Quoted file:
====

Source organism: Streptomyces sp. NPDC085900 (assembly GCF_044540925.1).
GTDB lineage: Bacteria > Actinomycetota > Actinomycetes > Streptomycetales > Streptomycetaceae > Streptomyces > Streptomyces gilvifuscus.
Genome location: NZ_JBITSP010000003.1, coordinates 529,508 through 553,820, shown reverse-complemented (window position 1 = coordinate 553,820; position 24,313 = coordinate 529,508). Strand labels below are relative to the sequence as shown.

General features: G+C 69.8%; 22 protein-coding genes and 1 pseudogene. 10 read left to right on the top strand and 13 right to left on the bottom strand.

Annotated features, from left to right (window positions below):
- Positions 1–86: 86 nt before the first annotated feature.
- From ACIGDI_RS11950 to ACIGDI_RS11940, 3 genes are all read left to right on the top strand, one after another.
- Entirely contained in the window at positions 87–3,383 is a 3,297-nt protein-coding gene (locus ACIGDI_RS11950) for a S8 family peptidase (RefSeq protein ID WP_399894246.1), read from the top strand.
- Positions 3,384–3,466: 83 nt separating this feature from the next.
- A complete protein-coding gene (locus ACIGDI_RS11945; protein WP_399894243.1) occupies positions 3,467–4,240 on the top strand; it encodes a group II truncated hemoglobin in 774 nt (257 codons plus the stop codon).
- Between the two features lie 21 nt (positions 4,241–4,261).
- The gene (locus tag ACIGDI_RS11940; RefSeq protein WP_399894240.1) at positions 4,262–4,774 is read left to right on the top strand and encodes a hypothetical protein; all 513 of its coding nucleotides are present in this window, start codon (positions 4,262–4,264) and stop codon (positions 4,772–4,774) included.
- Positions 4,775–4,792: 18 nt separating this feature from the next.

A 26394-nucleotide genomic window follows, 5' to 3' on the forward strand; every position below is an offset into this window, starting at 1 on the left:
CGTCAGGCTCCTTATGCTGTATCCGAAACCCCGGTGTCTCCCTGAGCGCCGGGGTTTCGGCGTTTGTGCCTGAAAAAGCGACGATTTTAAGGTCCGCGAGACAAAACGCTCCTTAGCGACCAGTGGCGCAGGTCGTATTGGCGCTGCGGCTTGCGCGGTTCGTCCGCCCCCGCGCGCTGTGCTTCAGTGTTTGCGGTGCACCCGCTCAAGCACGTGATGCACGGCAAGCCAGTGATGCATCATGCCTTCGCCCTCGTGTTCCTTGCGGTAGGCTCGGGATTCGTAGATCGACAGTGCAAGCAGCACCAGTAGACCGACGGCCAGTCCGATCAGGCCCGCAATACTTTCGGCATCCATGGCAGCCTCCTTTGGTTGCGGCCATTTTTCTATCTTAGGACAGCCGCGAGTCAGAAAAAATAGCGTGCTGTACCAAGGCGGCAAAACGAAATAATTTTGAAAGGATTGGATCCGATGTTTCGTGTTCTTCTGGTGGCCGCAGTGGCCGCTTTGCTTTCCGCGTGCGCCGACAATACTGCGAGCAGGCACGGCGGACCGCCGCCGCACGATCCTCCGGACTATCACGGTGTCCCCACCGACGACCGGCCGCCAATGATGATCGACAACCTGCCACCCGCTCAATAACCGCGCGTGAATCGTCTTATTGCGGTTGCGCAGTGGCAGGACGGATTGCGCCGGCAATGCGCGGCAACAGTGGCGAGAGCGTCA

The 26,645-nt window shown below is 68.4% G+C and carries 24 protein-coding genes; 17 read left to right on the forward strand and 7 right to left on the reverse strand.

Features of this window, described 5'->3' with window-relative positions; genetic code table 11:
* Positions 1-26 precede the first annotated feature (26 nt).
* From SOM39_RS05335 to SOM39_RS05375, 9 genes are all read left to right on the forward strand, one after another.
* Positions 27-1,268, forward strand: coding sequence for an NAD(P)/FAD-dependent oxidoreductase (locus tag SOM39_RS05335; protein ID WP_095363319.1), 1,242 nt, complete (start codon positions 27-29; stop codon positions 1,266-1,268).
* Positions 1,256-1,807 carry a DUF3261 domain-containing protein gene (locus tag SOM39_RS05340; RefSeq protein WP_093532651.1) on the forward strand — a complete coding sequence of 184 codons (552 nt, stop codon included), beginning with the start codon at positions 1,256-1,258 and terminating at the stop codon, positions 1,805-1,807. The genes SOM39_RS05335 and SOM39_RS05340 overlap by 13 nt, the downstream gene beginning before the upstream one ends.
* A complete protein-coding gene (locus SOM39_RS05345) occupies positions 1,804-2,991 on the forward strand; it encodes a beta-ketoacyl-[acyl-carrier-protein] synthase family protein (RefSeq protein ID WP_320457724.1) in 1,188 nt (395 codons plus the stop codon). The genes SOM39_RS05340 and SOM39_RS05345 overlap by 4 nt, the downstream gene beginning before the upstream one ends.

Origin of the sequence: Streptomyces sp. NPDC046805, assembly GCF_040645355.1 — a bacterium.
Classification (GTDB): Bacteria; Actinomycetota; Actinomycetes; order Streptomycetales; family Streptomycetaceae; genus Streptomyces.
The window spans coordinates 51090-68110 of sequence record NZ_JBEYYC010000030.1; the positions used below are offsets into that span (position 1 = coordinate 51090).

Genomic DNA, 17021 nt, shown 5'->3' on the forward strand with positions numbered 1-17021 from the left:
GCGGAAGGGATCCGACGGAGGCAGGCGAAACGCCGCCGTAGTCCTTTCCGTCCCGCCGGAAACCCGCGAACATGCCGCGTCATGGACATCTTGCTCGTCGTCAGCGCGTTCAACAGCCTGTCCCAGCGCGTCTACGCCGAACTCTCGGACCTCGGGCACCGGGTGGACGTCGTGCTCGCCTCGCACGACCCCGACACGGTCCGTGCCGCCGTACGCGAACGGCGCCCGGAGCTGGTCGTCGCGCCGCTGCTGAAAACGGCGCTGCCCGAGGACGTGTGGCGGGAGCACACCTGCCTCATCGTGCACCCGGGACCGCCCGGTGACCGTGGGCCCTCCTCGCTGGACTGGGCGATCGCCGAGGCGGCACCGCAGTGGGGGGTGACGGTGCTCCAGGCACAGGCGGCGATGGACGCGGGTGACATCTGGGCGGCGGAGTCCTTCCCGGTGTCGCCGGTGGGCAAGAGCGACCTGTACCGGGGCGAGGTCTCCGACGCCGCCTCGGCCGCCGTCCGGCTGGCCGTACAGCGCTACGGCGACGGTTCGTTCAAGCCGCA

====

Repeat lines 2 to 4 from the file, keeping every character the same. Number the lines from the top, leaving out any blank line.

GTDB lineage: Bacteria > Actinomycetota > Actinomycetes > Streptomycetales > Streptomycetaceae > Streptomyces > Streptomyces gilvifuscus.
Genome location: NZ_JBITSP010000003.1, coordinates 529,508 through 553,820, shown reverse-complemented (window position 1 = coordinate 553,820; position 24,313 = coordinate 529,508). Strand labels below are relative to the sequence as shown.

General features: G+C 69.8%; 22 protein-coding genes and 1 pseudogene. 10 read left to right on the top strand and 13 right to left on the bottom strand.